One of those things is the professionalism the organization demands of each player that dons the Blue Jays uniform.
"As it relates to our team, there is an understood minimal level of professionalism that you would think would cover how you take the field, how you act," manager John Farrell said. "Something that we talk about repeatedly, to respect the game, also takes into account the fans that come to this game and view the individual players.
"There is a definite role-model responsibility that some guys might not realize or might not want to take on, but it's part of being a Major League player."
Escobar, who was suspended for wearing eye-black stickers on Saturday containing a homophobic slur written in Spanish, often takes the field with messages or words inscribed on his eye black. Farrell has never thought twice about what Escobar writes and admits to having paid no attention to the words the infielder wrote prior to Saturday's game.
But after this incident, that will change.
"Without a doubt, to avoid this in the future," Farrell said when asked if he will be paying attention moving forward. "We have to monitor even that much more closely and to the point of strongly recommending, don't write anything."
Farrell said he was initially surprised and disappointed in Escobar when he heard of the news on Monday afternoon. Escobar, Farrell and general manager Alex Anthopoulos addressed the team prior to Escobar's news conference on Tuesday. In that meeting, Escobar apologized to his teammates, but Carlos Villanueva -- a member of the Players Association -- said an apology doesn't matter unless Escobar learns from his mistakes.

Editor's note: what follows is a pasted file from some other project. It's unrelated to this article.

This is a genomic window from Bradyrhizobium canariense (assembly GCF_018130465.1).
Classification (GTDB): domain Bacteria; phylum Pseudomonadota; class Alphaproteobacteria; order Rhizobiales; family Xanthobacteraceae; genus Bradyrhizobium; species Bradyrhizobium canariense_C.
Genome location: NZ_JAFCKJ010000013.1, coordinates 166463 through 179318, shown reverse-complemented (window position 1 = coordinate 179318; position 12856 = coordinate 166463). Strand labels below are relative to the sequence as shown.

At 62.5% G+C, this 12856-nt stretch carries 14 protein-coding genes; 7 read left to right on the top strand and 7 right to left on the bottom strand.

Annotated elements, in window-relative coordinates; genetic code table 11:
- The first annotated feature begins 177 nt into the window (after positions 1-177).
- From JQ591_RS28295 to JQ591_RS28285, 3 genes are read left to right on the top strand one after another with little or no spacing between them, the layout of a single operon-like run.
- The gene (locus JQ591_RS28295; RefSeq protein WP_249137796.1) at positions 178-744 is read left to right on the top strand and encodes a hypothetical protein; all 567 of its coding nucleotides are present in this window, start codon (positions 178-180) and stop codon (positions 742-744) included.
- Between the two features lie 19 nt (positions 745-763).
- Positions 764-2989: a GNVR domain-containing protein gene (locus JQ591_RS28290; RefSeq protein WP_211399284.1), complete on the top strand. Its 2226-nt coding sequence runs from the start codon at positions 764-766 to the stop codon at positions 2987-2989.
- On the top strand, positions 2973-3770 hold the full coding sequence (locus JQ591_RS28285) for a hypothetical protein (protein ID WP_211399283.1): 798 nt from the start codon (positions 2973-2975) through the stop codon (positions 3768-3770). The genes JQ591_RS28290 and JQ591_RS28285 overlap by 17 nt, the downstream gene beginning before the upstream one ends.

"It might be used among the Latin guys and we joke around, and in our countries it's very macho, but it's not right -- using it as a joke or not," Villanueva said.
"[Escobar] said, 'It's just a simple thing I did.' Well, you know what? No, it's not. It's something you have to know. It shouldn't have to take all this for it to happen to become a big deal."
Like Villanueva, Escobar and veteran Omar Vizquel said the word that cost Escobar three games is used commonly among Latin American players. Farrell said players have to understand that what is tolerated in the clubhouse may not be accepted by the general public.
"No matter what walk of life, there has got to be a view of acceptance and not just make an off-handed comment that might be, in the mind of the individual, harmless," Farrell said. "In this day and age we live in, as information is readily accessible, as video is broadcast everywhere, what you might say in a private conversation, when it is broadcast on your body, you are speaking to the world."
Escobar is not allowed to be at the ballpark while serving his three-game suspension, which will cover Wednesday's doubleheader and Thursday's series finale at Yankee Stadium.